On its About page it claims:

We are not a government body but we do work with government departments and agencies who share our aims.

The now published budget plans show that more than 95% of the Initiative’s funding is coming directly from the British government, NATO and the U.S. State Department. All the ‘contact persons’ for creating ‘clusters’ in foreign countries are British embassy officers. It amounts to a foreign influence campaign by the British government that hides behind a ‘civil society’ pseudo-NGO.

The organization is led by one Chris N. Donnelly who receives (pdf) £8,100 per month for creating the smear campaign network.


Chris Donnelly – Pic via Euromaidanpress
From its 2017/18 budget application (pdf) we learn how the Initiative works:

To counter Russian disinformation and malign influence in Europe by: expanding the knowledge base; harnessing existing expertise, and; establishing a network of networks of experts, opinion formers and policy makers, to educate national audiences in the threat and to help build national capacities to counter it.

The Initiative has a black and white view that is based on a “we are the good ones” delusion. When “we” ‘educate’ foreign national audiences through a secretive government operations it is a legitimate operation. When others do similar, it its disinformation. That is of course not the reality. The Initiative’s existence itself, created to secretly manipulate the public, is proof that such a view is wrong. If its work were as legit as it wants to be seen, why would the Foreign Office run it from behind the curtain as an NGO?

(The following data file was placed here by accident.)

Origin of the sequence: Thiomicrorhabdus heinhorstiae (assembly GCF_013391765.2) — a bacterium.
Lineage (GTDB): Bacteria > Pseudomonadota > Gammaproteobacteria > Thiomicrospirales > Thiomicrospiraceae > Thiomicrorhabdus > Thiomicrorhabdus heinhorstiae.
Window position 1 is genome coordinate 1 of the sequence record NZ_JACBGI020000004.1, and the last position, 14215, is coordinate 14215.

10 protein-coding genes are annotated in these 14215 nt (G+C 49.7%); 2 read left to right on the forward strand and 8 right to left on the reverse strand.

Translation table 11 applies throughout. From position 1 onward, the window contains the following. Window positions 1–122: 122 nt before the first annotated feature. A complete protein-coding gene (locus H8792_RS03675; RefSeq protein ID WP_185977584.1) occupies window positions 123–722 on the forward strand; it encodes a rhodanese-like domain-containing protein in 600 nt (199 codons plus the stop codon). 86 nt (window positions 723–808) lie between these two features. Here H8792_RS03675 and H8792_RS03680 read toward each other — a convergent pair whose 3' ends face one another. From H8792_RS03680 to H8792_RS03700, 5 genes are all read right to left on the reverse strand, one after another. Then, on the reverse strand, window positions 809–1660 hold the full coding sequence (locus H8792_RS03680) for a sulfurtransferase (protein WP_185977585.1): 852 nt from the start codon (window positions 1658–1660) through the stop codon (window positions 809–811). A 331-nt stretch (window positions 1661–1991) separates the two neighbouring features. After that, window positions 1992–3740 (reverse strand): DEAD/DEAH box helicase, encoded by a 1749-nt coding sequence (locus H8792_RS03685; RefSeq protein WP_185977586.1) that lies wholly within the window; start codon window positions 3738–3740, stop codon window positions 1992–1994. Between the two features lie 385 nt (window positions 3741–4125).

The Initiative is not the only such operation. It’s applications seek funding from a larger “Russian Language Strategic Communication Programme” run by the Foreign Office. What else is financed through that program’s budget?

The 2017/18 budget application sought FCO funding of £480,635. It received £102,000 in co-funding from NATO and the Lithuanian Ministry of Defense. The 2018/19 budget application shows a planned spending (pdf) of £1,961,000.00. The co-sponsors this year are again NATO and the Lithuanian MoD, but also include (pdf) the U.S. State Department with £250,000 and Facebook with £100,000. The budget lays out a strong cooperation with the local military of each country. It notes that NATO is also generous in financing the local clusters.

One of the liberated papers of the Initiative is a talking points memo labeled Top 3 Deliverable for FCO (pdf):

  • Developing and proving the cluster concept and methodology, setting up clusters in a range of countries with different circumstances